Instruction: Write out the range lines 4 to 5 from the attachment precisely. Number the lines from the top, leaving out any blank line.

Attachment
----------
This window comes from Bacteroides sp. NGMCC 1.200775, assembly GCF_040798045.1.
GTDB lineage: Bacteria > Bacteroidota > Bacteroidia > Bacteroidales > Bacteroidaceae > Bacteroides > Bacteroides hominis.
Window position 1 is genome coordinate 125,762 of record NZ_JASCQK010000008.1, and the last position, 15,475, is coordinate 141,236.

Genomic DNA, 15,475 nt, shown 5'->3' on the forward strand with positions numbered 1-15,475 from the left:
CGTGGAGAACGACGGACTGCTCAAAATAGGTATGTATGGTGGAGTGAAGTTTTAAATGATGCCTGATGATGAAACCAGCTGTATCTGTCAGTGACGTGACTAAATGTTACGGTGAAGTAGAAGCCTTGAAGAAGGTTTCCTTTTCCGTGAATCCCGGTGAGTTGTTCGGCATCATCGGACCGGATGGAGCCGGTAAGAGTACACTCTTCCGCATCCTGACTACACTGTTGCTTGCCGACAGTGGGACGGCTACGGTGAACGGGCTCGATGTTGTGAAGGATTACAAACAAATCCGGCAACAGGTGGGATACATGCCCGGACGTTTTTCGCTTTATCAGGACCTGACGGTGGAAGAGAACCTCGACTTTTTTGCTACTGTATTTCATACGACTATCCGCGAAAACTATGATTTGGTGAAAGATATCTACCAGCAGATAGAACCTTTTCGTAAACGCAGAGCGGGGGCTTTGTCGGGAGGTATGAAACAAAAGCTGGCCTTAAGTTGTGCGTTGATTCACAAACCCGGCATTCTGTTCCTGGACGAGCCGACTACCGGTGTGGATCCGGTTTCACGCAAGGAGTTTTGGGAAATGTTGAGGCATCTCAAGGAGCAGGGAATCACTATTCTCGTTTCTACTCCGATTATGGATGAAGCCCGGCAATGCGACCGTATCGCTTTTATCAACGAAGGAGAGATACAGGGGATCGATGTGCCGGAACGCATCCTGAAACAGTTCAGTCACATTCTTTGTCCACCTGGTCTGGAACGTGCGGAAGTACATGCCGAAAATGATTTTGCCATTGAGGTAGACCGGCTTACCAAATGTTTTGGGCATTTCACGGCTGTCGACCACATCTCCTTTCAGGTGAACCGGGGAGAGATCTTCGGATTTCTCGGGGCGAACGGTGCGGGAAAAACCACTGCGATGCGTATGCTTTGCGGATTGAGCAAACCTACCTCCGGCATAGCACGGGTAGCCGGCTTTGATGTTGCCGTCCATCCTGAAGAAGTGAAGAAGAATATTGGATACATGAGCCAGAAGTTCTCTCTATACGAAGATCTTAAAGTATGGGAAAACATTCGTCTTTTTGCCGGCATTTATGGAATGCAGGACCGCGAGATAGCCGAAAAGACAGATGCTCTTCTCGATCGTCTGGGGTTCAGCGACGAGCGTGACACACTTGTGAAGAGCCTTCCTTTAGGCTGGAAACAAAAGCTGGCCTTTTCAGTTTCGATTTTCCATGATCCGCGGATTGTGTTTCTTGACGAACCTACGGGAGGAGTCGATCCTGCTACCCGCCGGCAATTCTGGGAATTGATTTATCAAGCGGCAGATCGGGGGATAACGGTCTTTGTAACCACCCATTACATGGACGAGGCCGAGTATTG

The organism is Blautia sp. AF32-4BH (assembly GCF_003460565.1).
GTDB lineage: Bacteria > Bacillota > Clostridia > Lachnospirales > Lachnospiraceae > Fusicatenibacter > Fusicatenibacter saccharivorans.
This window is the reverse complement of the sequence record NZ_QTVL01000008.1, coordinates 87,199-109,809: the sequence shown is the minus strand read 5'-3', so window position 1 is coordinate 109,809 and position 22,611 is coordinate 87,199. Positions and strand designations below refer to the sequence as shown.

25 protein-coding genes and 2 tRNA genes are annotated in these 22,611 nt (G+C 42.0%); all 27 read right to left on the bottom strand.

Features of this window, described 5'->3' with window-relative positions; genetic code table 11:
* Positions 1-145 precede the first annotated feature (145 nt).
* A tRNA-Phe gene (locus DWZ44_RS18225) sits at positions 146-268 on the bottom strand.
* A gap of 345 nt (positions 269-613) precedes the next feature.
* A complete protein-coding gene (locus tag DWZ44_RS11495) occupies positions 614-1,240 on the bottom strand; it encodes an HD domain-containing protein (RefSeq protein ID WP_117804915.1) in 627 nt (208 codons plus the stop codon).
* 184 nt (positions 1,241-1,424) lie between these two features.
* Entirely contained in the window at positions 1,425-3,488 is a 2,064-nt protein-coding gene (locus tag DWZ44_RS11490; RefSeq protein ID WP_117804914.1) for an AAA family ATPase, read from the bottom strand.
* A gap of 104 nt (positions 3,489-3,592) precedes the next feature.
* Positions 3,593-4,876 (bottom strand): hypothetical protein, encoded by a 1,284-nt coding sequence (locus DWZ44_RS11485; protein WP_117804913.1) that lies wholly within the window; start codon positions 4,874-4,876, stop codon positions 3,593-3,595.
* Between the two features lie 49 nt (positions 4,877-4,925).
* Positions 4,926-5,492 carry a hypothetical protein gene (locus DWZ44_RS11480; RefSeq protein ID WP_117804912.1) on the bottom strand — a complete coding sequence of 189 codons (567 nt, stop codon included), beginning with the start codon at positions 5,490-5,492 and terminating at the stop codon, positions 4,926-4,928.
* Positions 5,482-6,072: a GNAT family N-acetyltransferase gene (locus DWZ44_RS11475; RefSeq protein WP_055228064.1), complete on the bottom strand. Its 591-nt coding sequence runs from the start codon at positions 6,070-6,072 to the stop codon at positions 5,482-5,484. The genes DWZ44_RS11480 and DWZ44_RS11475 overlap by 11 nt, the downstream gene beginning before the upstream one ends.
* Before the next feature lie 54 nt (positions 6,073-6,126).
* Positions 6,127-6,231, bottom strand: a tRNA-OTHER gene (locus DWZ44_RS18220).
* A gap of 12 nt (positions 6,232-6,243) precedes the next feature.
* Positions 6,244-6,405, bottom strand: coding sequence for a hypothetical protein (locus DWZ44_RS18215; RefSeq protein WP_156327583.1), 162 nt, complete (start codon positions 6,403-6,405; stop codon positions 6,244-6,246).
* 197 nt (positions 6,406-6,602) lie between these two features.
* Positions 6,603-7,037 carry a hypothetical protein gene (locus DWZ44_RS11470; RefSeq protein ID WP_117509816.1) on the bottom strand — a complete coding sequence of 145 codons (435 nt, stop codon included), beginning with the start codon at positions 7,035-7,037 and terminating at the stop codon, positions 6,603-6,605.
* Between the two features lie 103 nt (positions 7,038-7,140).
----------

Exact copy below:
Genomic DNA, 15,475 nt, shown 5'->3' on the forward strand with positions numbered 1-15,475 from the left:
CGTGGAGAACGACGGACTGCTCAAAATAGGTATGTATGGTGGAGTGAAGTTTTAAATGATGCCTGATGATGAAACCAGCTGTATCTGTCAGTGACGTGACTAAATGTTACGGTGAAGTAGAAGCCTTGAAGAAGGTTTCCTTTTCCGTGAATCCCGGTGAGTTGTTCGGCATCATCGGACCGGATGGAGCCGGTAAGAGTACACTCTTCCGCATCCTGACTACACTGTTGCTTGCCGACAGTGGGACGGCTACGGTGAACGGGCTCGATGTTGTGAAGGATTACAAACAAATCCGGCAACAGGTGGGATACATGCCCGGACGTTTTTCGCTTTATCAGGACCTGACGGTGGAAGAGAACCTCGACTTTTTTGCTACTGTATTTCATACGACTATCCGCGAAAACTATGATTTGGTGAAAGATATCTACCAGCAGATAGAACCTTTTCGTAAACGCAGAGCGGGGGCTTTGTCGGGAGGTATGAAACAAAAGCTGGCCTTAAGTTGTGCGTTGATTCACAAACCCGGCATTCTGTTCCTGGACGAGCCGACTACCGGTGTGGATCCGGTTTCACGCAAGGAGTTTTGGGAAATGTTGAGGCATCTCAAGGAGCAGGGAATCACTATTCTCGTTTCTACTCCGATTATGGATGAAGCCCGGCAATGCGACCGTATCGCTTTTATCAACGAAGGAGAGATACAGGGGATCGATGTGCCGGAACGCATCCTGAAACAGTTCAGTCACATTCTTTGTCCACCTGGTCTGGAACGTGCGGAAGTACATGCCGAAAATGATTTTGCCATTGAGGTAGACCGGCTTACCAAATGTTTTGGGCATTTCACGGCTGTCGACCACATCTCCTTTCAGGTGAACCGGGGAGAGATCTTCGGATTTCTCGGGGCGAACGGTGCGGGAAAAACCACTGCGATGCGTATGCTTTGCGGATTGAGCAAACCTACCTCCGGCATAGCACGGGTAGCCGGCTTTGATGTTGCCGTCCATCCTGAAGAAGTGAAGAAGAATATTGGATACATGAGCCAGAAGTTCTCTCTATACGAAGATCTTAAAGTATGGGAAAACATTCGTCTTTTTGCCGGCATTTATGGAATGCAGGACCGCGAGATAGCCGAAAAGACAGATGCTCTTCTCGATCGTCTGGGGTTCAGCGACGAGCGTGACACACTTGTGAAGAGCCTTCCTTTAGGCTGGAAACAAAAGCTGGCCTTTTCAGTTTCGATTTTCCATGATCCGCGGATTGTGTTTCTTGACGAACCTACGGGAGGAGTCGATCCTGCTACCCGCCGGCAATTCTGGGAATTGATTTATCAAGCGGCAGATCGGGGGATAACGGTCTTTGTAACCACCCATTACATGGACGAGGCCGAGTATTG